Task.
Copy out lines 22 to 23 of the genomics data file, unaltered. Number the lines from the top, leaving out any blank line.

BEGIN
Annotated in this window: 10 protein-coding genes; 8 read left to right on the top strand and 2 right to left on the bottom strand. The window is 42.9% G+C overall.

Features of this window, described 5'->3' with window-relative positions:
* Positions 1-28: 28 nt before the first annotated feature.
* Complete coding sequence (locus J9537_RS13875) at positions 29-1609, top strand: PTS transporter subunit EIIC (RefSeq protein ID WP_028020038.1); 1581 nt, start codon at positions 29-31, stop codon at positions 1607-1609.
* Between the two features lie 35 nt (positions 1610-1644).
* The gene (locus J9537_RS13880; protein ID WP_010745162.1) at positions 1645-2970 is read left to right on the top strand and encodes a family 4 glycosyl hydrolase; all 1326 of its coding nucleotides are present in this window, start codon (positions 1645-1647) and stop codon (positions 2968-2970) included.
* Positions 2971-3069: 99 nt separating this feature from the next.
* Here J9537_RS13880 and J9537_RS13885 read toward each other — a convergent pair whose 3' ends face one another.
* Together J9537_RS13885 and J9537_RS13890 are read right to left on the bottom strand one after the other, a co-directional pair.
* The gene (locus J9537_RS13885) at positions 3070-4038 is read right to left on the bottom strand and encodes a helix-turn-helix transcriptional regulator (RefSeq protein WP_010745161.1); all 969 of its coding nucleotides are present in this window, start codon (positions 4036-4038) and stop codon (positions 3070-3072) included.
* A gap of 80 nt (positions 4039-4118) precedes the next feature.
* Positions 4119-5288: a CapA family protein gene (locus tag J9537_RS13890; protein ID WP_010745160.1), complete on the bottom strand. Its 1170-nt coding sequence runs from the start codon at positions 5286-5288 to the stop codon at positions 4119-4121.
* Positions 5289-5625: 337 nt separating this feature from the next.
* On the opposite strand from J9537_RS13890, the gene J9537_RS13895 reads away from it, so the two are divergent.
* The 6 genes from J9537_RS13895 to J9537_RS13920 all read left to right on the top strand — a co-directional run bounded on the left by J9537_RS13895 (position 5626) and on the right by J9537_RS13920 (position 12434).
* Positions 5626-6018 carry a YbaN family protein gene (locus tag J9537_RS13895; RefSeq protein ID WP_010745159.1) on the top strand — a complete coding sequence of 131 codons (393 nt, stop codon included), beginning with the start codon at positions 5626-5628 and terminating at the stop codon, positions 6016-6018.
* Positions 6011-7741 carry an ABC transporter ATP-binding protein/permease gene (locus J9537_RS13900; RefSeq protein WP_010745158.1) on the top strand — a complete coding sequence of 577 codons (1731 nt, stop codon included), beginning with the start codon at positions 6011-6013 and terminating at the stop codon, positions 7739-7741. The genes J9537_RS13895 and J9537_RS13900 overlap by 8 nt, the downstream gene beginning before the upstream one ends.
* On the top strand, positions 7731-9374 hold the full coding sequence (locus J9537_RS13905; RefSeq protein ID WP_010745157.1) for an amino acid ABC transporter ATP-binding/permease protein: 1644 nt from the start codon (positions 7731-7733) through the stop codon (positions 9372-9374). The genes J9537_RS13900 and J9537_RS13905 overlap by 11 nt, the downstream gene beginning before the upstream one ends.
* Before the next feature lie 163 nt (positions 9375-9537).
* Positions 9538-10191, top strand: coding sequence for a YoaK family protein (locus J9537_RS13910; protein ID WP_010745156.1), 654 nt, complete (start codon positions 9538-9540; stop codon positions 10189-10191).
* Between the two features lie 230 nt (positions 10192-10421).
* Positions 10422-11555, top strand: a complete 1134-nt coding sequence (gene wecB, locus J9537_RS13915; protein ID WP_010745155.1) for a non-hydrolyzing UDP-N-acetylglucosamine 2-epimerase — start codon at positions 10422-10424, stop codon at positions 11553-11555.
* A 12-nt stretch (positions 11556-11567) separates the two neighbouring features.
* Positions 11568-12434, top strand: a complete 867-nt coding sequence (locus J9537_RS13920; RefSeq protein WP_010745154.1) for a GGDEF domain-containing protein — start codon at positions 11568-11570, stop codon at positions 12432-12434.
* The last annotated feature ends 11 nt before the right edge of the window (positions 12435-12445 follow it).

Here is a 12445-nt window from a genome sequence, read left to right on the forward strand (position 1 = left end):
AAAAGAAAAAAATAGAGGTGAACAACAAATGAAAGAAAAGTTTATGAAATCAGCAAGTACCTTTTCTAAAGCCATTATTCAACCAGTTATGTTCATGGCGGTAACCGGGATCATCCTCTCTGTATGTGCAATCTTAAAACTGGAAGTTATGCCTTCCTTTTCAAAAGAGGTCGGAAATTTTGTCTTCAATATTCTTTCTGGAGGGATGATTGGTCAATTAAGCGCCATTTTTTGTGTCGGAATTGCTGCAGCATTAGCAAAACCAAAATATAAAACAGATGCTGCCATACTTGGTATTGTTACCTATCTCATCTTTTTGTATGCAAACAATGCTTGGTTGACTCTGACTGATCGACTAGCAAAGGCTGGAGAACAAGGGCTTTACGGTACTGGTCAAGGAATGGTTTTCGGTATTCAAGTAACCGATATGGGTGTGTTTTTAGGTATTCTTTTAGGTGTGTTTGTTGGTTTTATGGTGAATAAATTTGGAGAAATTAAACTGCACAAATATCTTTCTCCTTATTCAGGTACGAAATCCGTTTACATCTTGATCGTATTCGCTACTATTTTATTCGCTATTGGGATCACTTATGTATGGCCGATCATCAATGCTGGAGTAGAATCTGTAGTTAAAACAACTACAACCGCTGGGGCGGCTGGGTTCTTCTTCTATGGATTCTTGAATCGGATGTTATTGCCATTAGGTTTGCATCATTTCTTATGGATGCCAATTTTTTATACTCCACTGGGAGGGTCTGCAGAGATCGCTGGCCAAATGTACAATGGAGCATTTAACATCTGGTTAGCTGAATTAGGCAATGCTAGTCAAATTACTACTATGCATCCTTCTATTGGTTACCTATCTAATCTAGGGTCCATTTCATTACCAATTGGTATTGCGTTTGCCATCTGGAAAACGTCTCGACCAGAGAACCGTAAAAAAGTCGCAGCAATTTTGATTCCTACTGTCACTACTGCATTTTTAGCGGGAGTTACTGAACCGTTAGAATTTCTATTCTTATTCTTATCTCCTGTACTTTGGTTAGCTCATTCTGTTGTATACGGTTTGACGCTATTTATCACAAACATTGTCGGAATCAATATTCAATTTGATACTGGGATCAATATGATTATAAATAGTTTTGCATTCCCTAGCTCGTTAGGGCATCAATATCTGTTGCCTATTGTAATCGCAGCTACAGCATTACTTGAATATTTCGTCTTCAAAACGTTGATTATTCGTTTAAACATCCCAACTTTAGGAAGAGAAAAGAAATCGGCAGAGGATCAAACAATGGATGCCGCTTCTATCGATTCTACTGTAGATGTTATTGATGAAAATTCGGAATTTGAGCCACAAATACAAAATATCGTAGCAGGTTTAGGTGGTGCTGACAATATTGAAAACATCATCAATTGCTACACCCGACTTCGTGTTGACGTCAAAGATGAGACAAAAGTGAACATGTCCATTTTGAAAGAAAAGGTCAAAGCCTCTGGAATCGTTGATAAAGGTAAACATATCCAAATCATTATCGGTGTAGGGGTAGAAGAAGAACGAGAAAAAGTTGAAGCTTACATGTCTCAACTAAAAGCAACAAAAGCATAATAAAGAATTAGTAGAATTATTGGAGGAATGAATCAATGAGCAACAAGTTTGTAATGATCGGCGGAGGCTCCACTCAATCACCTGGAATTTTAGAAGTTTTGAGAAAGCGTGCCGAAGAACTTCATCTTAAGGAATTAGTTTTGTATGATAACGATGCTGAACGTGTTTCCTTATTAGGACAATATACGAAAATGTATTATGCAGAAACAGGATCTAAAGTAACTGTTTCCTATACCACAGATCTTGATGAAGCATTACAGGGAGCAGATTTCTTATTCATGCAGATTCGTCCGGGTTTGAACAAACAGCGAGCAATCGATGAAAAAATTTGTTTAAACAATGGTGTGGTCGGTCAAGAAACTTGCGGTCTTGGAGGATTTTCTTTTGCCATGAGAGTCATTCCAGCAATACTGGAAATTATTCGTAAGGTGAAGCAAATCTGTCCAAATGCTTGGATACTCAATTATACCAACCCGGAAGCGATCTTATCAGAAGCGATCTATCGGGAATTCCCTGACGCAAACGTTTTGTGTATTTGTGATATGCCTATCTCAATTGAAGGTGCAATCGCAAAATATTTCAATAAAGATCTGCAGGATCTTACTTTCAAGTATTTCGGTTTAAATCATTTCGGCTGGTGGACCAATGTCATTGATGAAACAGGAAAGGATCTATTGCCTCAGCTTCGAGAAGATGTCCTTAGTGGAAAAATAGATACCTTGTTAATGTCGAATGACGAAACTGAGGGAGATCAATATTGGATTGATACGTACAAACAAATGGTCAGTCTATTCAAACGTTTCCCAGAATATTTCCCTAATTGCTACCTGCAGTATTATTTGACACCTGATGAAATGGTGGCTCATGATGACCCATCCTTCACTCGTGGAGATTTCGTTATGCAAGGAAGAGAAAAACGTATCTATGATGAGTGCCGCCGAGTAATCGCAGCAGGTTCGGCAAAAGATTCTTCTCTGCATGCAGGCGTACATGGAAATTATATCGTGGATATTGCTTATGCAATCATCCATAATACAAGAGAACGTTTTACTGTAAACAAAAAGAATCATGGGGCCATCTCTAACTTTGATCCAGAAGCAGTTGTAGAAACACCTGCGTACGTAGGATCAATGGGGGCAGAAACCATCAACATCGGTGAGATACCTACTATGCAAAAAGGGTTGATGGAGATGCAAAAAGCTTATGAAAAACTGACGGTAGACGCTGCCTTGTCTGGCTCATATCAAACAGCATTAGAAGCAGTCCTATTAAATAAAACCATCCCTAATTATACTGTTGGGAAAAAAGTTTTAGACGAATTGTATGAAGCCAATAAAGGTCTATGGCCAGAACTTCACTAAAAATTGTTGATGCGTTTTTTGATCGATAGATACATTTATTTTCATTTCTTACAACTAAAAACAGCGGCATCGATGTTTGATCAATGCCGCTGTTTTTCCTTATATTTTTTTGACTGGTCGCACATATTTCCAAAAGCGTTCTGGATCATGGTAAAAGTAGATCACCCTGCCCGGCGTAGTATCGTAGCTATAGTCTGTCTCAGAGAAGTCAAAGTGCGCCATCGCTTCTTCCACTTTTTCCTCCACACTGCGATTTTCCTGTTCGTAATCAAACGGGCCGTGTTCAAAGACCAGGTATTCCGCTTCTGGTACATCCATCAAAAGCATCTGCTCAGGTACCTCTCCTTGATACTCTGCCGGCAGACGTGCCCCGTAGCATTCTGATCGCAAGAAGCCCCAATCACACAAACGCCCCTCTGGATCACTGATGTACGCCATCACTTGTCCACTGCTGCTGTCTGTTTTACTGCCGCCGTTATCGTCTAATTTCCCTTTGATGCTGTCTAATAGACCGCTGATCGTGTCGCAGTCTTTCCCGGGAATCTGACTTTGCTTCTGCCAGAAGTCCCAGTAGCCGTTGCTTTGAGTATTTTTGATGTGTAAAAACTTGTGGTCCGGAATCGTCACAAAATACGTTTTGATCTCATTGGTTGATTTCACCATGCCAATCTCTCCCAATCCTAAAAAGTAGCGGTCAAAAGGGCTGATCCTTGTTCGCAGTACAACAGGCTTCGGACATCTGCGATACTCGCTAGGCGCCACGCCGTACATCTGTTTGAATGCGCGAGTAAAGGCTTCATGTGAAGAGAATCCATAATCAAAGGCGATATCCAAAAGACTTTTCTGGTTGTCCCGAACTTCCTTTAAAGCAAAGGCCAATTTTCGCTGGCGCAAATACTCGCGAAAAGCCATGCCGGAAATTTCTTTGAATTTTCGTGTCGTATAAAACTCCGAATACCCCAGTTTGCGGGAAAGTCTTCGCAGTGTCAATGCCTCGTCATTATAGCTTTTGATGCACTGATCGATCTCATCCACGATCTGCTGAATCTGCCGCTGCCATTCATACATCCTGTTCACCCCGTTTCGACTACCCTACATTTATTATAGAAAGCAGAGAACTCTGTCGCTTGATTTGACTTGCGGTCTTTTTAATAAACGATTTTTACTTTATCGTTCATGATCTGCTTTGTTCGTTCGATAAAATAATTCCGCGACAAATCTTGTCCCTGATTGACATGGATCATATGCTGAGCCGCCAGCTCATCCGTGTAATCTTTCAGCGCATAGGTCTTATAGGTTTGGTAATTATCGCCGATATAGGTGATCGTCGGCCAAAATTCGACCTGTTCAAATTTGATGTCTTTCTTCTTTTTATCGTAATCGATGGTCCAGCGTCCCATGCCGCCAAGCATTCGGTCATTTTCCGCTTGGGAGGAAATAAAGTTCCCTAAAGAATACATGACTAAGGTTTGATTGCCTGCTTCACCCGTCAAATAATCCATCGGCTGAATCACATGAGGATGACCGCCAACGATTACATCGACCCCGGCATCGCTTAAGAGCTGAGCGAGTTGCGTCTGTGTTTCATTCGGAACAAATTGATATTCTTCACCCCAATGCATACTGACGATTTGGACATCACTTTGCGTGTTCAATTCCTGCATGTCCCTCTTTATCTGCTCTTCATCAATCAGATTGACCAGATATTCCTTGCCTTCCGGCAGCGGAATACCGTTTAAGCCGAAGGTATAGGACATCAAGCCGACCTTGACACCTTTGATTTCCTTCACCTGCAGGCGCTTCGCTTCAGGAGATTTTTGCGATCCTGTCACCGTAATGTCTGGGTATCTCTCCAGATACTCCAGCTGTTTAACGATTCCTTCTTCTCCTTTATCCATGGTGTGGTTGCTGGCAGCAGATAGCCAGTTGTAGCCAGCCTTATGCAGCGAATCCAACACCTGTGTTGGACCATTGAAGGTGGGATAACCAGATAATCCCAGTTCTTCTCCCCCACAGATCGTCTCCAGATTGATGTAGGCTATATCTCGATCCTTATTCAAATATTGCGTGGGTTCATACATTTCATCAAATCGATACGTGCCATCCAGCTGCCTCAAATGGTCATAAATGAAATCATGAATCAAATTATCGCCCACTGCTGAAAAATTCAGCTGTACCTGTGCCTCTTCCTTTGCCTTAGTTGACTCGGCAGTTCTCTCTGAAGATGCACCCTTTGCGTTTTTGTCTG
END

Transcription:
* Positions 10422-11555, top strand: a complete 1134-nt coding sequence (gene wecB, locus J9537_RS13915; protein ID WP_010745155.1) for a non-hydrolyzing UDP-N-acetylglucosamine 2-epimerase — start codon at positions 10422-10424, stop codon at positions 11553-11555.
* A 12-nt stretch (positions 11556-11567) separates the two neighbouring features.